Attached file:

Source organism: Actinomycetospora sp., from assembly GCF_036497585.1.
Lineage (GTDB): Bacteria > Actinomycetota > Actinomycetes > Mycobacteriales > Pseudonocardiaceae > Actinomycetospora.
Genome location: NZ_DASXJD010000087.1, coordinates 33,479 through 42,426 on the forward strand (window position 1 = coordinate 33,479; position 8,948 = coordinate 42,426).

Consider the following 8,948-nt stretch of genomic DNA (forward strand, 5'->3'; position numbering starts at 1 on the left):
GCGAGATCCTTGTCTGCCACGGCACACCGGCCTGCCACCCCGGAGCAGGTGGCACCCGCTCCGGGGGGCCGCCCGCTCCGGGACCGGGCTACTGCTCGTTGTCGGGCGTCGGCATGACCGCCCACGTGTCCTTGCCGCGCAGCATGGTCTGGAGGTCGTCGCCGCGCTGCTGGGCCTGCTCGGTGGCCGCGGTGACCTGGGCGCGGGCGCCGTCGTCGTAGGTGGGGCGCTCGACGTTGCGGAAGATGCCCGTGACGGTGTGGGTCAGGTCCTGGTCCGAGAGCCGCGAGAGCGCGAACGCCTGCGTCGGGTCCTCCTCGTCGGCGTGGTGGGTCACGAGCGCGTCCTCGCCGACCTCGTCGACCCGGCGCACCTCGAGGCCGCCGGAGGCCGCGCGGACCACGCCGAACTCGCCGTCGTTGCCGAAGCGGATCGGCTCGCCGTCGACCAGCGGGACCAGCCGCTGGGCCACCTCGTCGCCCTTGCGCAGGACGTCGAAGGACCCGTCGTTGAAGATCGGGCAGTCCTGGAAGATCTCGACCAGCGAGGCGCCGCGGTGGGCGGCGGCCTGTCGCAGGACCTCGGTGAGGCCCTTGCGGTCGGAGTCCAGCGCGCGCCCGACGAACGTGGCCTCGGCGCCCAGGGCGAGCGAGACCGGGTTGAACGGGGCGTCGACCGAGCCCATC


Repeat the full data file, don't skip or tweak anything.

Source organism: Actinomycetospora sp., from assembly GCF_036497585.1.
Lineage (GTDB): Bacteria > Actinomycetota > Actinomycetes > Mycobacteriales > Pseudonocardiaceae > Actinomycetospora.
Genome location: NZ_DASXJD010000087.1, coordinates 33,479 through 42,426 on the forward strand (window position 1 = coordinate 33,479; position 8,948 = coordinate 42,426).

Consider the following 8,948-nt stretch of genomic DNA (forward strand, 5'->3'; position numbering starts at 1 on the left):
GCGAGATCCTTGTCTGCCACGGCACACCGGCCTGCCACCCCGGAGCAGGTGGCACCCGCTCCGGGGGGCCGCCCGCTCCGGGACCGGGCTACTGCTCGTTGTCGGGCGTCGGCATGACCGCCCACGTGTCCTTGCCGCGCAGCATGGTCTGGAGGTCGTCGCCGCGCTGCTGGGCCTGCTCGGTGGCCGCGGTGACCTGGGCGCGGGCGCCGTCGTCGTAGGTGGGGCGCTCGACGTTGCGGAAGATGCCCGTGACGGTGTGGGTCAGGTCCTGGTCCGAGAGCCGCGAGAGCGCGAACGCCTGCGTCGGGTCCTCCTCGTCGGCGTGGTGGGTCACGAGCGCGTCCTCGCCGACCTCGTCGACCCGGCGCACCTCGAGGCCGCCGGAGGCCGCGCGGACCACGCCGAACTCGCCGTCGTTGCCGAAGCGGATCGGCTCGCCGTCGACCAGCGGGACCAGCCGCTGGGCCACCTCGTCGCCCTTGCGCAGGACGTCGAAGGACCCGTCGTTGAAGATCGGGCAGTCCTGGAAGATCTCGACCAGCGAGGCGCCGCGGTGGGCGGCGGCCTGTCGCAGGACCTCGGTGAGGCCCTTGCGGTCGGAGTCCAGCGCGCGCCCGACGAACGTGGCCTCGGCGCCCAGGGCGAGCGAGACCGGGTTGAACGGGGCGTCGACCGAGCCCATC